Belvedere Jehosophat - Friday, 18 October 2002
Just a quick congratulations to the editors of The Daily Telegraph for best use of a blatant lie.
On the front page of the October 18, 2002 issue, under the picture of some mourners and an unidentified Australian politician, there are the words "Death toll climbs to 119".
However, not two sentences later and we are greeted with "Thirty Australians have been confirmed dead". The truth of the matter is that thirty Australians have died and that this number has the potential of reaching 119.
I realize that you need sensationalism to sell your newspapers but contradicting your headings, albeit small ones, isn't the best way to go about it especially if you are in the business of distributing the truth.
Also it has become evident that when counting a death toll only Australians can be factored in. It seems that all the other people killed in the blast, by virtue of their skin colour, the language they speak or the direction that they pray in, simply don't count. To that end, I would appreciate it if the news would stop referring to the Balinese casualties as foreigners.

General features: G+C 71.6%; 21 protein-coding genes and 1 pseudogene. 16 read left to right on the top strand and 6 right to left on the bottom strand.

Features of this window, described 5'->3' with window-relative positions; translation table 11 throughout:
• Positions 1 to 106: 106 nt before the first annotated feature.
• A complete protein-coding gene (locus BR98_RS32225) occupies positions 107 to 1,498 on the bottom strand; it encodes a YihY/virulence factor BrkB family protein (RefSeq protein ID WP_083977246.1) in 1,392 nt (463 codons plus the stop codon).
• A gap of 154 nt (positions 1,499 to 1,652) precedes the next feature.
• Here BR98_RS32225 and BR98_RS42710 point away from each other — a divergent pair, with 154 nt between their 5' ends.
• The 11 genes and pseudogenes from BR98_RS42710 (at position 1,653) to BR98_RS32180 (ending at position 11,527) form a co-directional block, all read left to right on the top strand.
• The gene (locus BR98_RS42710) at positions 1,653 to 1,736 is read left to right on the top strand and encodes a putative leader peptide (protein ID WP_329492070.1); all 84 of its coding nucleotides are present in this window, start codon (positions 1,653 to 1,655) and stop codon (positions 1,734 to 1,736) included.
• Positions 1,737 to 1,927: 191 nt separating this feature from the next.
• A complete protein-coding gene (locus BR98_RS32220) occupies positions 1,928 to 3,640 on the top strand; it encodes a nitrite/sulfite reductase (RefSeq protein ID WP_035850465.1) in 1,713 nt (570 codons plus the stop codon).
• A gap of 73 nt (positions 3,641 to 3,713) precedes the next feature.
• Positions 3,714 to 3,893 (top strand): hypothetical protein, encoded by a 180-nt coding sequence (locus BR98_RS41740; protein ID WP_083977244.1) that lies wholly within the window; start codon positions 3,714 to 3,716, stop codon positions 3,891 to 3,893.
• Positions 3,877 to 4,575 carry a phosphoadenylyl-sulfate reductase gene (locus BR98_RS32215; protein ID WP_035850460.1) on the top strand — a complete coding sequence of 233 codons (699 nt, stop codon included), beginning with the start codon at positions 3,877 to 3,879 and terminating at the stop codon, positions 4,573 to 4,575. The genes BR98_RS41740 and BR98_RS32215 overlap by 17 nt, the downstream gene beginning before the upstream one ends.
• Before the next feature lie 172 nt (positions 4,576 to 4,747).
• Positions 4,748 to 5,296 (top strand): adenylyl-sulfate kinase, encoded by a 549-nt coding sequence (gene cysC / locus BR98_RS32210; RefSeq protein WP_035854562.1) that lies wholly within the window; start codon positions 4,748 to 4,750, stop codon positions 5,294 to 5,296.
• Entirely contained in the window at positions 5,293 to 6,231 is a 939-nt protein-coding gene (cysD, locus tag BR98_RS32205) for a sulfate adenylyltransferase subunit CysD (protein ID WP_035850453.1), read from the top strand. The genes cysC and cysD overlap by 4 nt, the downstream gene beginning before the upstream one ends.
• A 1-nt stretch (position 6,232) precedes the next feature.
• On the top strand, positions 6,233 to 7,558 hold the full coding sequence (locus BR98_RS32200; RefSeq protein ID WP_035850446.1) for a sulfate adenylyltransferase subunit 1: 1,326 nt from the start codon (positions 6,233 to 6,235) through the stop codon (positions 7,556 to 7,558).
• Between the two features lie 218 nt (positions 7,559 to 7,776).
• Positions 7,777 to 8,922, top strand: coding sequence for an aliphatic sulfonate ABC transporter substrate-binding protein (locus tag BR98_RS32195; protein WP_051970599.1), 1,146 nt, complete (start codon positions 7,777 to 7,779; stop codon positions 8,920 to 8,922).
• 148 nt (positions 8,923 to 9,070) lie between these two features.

AND while I'm not exactly sure as to how the rules of declaring a national day work, it seems that referring to this tragic event as the "Australian 9/11" is flawed for several reasons:
1. It didn't actually happen in Australia.
2. There has been no proof that Australia was the target of the attack especially since there have been other tensions in that region for quite some time.
Listen: I understand that it seems unfathomable that events are taking place that do not concern Australia but that's the way it is sometimes. You can never tell with foreigners.
3. To refer to this as an Australian 9/11 does a great dishonour to the hundreds of other people who died who weren't quite lucky enough to be Australian.
To Ethan: As you well know, I have been avoiding this increasingly inane millennium train dialogue. However, if I heard correctly, one was spotted by a child on the very train that I was riding on. Apparently it had been left grazing on the grass next to the tracks at a regional depot. The child was convinced, and so am I, that the train had broken down.